If you have been in a car accident, you may be trying to resolve your injury claim with the other driver's insurance company. This can be a difficult task. Generally speaking, insurance companies want to settle each claim they receive for as little money as possible. It is often said, "You earn every penny you can get from an insurance company." That is why people often hire a lawyer to handle the claim resolution process.
You can resolve insurance claims without the assistance of a lawyer. One key component of successfully resolving your claim is submitting an effective settlement demand letter. An effective letter should accurately summarize the nature of your claim and convey to the insurance company that you understand what the value of your claim should be. The purpose of this article is to help you maximize the effectiveness of your demand letter.
One of the first things you will need to do is request copies of your medical records. The insurance company will do this as well. Your medical records will establish what your injuries are. They will probably also include some discussion of the cause of your injuries. This is important because the insurance company will likely try to attribute your injuries to something other than your car accident. Your medical records will likely establish the critical link between your accident and your injuries, and you will need to describe and emphasize that link in your demand letter.
You may have difficulty understanding your medical records. You need not understand them completely, but it is important you at least have a general idea what your records say about the nature and extent of your injuries.
In addition to your medical records, it is a good idea to keep a journal in which you record experiences related to your injuries. For example, you may write down something like, "I tried to replace my alternator today, but I couldn't grip my tools. So I had to hire a mechanic." Describing specific activities that you legitimately cannot perform -- or special events that you miss out on -- due to the accident can enhance the value of your injury claim and should be included in your demand letter.
As with personal injuries, you need to prove any property damage resulting from the car accident. You can typically get a repair estimate from an auto body shop to satisfy this need. It is a good idea to get two or three estimates to show that the amount you are requesting is reasonable.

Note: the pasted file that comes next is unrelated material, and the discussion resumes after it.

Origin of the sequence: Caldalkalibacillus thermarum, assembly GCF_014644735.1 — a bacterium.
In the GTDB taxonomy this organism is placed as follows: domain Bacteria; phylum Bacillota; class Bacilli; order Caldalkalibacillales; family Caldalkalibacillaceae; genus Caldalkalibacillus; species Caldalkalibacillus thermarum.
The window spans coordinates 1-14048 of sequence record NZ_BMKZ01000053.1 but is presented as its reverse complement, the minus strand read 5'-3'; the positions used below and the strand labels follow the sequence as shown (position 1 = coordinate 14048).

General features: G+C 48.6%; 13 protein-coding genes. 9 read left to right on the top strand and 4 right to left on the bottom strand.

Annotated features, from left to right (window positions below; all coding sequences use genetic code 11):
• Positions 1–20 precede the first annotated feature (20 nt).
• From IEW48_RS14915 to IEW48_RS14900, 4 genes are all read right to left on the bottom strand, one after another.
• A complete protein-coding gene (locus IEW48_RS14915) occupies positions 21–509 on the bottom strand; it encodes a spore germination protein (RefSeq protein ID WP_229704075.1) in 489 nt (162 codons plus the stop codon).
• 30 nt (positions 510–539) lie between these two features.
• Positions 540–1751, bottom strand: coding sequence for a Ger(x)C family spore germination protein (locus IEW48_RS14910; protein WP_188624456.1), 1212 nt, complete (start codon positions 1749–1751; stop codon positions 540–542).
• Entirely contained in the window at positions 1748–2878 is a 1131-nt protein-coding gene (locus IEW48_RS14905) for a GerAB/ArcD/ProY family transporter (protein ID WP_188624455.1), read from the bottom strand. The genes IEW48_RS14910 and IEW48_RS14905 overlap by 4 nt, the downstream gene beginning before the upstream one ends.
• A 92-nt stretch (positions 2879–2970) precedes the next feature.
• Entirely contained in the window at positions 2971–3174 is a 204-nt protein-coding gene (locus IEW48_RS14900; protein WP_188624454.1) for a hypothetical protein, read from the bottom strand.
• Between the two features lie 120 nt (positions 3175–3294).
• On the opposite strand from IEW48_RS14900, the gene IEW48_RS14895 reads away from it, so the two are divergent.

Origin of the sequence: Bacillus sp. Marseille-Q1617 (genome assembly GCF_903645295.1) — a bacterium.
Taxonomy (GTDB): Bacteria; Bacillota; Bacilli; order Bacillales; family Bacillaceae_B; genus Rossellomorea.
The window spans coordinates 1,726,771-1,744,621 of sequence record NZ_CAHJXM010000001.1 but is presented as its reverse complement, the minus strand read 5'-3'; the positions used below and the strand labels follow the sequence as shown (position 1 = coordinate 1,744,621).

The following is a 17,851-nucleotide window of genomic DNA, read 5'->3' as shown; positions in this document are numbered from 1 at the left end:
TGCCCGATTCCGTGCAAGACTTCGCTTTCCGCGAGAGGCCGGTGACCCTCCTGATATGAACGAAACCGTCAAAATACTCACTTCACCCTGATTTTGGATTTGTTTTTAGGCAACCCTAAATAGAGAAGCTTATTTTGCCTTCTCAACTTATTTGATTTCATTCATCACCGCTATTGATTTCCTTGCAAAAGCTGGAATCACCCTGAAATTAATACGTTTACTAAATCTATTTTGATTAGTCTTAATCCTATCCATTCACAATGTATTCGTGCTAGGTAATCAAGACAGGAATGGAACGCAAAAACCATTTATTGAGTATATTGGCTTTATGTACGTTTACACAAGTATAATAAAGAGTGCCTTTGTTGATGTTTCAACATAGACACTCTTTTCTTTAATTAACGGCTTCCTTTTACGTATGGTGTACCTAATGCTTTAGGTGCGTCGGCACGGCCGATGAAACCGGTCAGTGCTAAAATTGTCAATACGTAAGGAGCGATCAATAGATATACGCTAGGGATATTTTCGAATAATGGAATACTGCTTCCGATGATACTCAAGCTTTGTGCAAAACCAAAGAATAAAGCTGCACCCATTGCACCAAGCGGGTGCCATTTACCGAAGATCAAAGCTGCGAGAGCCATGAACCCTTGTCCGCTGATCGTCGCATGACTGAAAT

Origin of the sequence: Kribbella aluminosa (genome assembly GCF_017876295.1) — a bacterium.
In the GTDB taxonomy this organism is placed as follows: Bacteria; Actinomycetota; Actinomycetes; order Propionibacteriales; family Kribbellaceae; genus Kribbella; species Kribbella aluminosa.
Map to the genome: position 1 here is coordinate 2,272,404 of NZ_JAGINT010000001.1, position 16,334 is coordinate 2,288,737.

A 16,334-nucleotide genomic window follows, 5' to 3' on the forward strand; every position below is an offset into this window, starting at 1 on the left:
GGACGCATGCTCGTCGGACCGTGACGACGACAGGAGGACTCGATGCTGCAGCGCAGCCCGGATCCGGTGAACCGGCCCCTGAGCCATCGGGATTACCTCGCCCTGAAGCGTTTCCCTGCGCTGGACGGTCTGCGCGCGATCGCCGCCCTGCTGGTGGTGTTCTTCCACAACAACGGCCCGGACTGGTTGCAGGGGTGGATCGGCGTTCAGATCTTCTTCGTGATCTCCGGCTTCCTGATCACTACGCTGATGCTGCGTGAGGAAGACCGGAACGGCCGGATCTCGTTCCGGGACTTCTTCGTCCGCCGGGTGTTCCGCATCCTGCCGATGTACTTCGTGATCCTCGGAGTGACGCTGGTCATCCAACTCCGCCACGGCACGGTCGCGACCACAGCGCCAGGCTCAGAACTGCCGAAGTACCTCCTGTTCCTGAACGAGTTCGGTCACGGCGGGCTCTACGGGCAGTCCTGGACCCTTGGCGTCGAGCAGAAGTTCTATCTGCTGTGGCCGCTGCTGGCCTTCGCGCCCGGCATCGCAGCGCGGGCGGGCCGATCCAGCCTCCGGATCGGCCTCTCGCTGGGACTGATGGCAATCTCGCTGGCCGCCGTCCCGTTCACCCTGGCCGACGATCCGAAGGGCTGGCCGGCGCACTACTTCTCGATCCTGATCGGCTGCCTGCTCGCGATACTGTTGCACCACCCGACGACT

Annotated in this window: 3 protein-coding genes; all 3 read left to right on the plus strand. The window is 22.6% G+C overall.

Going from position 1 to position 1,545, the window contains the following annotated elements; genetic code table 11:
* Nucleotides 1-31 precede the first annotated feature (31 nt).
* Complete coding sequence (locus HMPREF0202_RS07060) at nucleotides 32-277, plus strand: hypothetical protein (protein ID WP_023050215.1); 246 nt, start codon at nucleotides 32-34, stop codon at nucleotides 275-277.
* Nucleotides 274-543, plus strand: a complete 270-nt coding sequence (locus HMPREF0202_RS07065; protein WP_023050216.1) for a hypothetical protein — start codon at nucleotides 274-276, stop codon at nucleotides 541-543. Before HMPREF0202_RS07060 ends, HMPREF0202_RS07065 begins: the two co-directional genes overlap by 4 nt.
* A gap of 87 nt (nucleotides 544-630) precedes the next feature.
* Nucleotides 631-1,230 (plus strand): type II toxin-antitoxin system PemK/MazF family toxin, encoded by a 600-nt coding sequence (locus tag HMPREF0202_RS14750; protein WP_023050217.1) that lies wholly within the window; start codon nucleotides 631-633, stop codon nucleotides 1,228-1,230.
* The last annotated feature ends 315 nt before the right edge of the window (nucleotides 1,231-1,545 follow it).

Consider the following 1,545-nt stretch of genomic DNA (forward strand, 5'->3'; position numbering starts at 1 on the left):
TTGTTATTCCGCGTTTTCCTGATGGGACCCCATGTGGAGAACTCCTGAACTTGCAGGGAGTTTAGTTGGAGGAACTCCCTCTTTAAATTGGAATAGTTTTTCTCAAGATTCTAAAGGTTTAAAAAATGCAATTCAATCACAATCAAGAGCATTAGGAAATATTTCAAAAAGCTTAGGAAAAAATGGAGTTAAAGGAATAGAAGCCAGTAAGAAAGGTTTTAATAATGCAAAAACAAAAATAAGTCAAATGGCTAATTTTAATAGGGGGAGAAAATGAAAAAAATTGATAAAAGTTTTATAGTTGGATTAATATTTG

Very often, insurance companies will resolve a property damage claim before a bodily injury claim. If this is the case, you may not need to include a claim for property damage in your demand letter.
Keep track of every expense you incur that is reasonably connected to your accident. For example, you may have incurred additional gasoline expenses traveling to doctors' appointments to treat your injuries. These items may rightfully be included in your settlement demand. You are not likely to receive compensation for any undocumented expense -- so keep track of them all.
An effective demand letter is well-organized. Group your expenses into categories. Make headings. Make it look as professional as possible. The organization and presentation of your demand letter may not be the difference between night and day, but it will likely help more than you might expect.
You want to maximize the amount of your recovery, but it will be counterproductive to be greedy and/or unreasonable. If you try to exaggerate your injuries, or ask for far more than you are entitled to, it will work against you. You are not likely to frighten or trick the insurance company; so it is best not to try.
If you suffered bodily injuries, you are usually entitled to recover what is known as "pain and suffering" damages. Because there is no hard and fast rule for calculating "pain and suffering," it can be easy to over-inflate.
In calculating pain and suffering, insurance companies look at the severity and permanency of your bodily injuries. In other words, you will be entitled to more money for pain and suffering if you broke three ribs than if you bruised your leg.
Insurance companies typically multiply the amount of medical bills by a number between one and five to calculate "pain and suffering." The more severe and permanent the injury, the higher the multiplier. Use your best judgment in estimating your pain and suffering, and explain your calculation in your demand letter. Learn more about Figuring Out the Value of an Injury Claim.
Wrestling with an insurance company over a claim can be frustrating and time consuming. Lawyers who handle car accident cases write demand letters to insurance companies all the time. They know what works and what doesn't. You will have to pay a percentage of your recovery to the attorney who assists you, but many people find it is worth the money to avoid the hassle and maximize their recovery. Ultimately, you must decide for yourself whether you wish to hire a lawyer.
Get more information on putting together your best demand letter -- and see sample letters for different kinds of injury cases -- in Nolo's Demand Letters section.